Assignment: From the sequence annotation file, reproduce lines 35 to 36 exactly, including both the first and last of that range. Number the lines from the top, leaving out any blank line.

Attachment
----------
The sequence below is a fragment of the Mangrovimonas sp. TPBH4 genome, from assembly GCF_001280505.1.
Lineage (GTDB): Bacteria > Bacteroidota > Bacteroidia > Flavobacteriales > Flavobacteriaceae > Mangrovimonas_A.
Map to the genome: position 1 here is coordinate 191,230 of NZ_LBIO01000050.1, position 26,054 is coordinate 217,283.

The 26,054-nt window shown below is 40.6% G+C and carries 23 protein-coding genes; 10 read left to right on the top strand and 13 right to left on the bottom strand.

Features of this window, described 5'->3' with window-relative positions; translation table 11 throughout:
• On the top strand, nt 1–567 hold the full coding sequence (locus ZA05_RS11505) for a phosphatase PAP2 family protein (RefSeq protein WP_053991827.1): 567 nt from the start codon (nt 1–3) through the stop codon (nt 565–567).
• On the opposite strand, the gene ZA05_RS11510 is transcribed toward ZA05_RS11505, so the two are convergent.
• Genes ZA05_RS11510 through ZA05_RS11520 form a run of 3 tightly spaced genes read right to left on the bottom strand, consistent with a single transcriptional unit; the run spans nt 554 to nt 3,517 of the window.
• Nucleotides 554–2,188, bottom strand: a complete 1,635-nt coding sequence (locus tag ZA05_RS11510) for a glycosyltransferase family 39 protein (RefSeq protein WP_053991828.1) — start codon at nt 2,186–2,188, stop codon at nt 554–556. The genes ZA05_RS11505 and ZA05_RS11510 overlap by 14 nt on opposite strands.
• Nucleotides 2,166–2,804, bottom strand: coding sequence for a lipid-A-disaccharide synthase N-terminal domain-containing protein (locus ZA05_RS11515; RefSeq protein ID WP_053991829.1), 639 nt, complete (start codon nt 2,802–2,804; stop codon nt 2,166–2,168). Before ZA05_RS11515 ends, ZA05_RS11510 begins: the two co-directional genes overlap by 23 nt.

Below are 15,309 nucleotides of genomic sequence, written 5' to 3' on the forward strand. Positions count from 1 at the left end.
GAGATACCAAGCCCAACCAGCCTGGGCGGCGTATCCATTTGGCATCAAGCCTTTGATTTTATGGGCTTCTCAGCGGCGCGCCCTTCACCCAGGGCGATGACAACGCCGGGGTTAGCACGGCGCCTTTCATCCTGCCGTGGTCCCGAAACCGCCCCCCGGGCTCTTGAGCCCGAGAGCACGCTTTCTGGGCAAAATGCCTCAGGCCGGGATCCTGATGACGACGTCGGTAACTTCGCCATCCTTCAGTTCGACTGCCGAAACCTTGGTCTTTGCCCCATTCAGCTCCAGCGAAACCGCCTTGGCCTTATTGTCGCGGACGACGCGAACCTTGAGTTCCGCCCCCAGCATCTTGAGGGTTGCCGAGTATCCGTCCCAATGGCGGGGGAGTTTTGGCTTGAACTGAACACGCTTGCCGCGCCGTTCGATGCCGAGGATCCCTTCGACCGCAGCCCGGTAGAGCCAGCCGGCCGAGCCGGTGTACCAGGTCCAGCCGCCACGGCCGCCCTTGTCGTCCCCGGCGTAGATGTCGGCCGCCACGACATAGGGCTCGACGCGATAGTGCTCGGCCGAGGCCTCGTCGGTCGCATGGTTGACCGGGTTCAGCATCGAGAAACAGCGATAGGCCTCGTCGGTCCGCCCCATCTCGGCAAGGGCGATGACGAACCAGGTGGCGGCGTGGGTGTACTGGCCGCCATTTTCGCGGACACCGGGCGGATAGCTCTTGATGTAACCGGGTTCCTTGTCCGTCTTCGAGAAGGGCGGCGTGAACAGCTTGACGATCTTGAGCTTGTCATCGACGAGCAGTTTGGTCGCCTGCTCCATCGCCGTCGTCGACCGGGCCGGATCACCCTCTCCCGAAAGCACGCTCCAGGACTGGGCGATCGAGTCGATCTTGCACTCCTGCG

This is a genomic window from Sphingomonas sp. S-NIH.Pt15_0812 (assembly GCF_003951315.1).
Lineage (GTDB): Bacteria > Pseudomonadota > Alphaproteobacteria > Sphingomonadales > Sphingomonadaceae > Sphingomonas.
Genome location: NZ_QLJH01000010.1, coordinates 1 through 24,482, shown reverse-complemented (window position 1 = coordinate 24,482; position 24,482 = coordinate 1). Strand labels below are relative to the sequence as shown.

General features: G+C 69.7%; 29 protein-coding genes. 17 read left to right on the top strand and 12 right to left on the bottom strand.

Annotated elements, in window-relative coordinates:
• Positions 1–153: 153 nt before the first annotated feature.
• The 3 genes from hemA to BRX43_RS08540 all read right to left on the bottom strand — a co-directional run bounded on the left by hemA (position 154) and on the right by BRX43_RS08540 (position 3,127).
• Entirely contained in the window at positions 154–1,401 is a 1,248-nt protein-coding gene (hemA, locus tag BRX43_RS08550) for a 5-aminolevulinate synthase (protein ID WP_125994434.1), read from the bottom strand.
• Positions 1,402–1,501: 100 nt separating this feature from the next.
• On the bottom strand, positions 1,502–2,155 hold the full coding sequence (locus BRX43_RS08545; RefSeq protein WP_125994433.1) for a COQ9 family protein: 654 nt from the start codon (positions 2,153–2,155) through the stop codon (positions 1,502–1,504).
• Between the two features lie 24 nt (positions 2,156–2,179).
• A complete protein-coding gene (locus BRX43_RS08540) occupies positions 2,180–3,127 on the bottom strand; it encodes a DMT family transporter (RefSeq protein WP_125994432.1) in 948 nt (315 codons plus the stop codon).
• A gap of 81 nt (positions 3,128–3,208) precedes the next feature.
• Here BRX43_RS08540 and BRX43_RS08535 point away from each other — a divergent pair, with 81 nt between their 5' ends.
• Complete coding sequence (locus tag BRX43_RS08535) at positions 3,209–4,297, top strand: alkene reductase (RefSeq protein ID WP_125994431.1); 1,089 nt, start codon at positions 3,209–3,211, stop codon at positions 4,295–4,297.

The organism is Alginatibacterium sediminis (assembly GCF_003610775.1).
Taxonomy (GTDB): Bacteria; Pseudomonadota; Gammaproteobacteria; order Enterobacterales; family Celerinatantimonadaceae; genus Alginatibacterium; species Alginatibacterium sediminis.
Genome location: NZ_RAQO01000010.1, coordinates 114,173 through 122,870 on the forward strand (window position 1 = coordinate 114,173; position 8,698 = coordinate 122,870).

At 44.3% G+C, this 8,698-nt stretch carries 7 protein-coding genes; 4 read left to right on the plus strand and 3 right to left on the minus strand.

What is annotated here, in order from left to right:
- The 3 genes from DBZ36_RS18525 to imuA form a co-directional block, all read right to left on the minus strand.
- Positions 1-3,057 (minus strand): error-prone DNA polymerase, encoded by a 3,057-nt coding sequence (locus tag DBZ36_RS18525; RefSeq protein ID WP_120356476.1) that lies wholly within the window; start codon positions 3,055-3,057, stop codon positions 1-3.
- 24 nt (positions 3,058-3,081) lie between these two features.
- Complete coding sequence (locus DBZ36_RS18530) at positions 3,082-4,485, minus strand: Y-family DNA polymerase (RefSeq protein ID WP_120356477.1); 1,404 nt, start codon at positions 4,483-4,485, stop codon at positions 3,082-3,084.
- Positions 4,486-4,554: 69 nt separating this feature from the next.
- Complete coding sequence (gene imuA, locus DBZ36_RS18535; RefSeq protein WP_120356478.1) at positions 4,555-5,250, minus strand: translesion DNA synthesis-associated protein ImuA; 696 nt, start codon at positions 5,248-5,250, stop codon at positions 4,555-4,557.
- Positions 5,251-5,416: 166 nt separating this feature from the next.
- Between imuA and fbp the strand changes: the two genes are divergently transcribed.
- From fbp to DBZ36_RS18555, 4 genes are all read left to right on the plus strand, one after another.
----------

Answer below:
- 24 nt (positions 3,058-3,081) lie between these two features.
- Complete coding sequence (locus DBZ36_RS18530) at positions 3,082-4,485, minus strand: Y-family DNA polymerase (RefSeq protein ID WP_120356477.1); 1,404 nt, start codon at positions 4,483-4,485, stop codon at positions 3,082-3,084.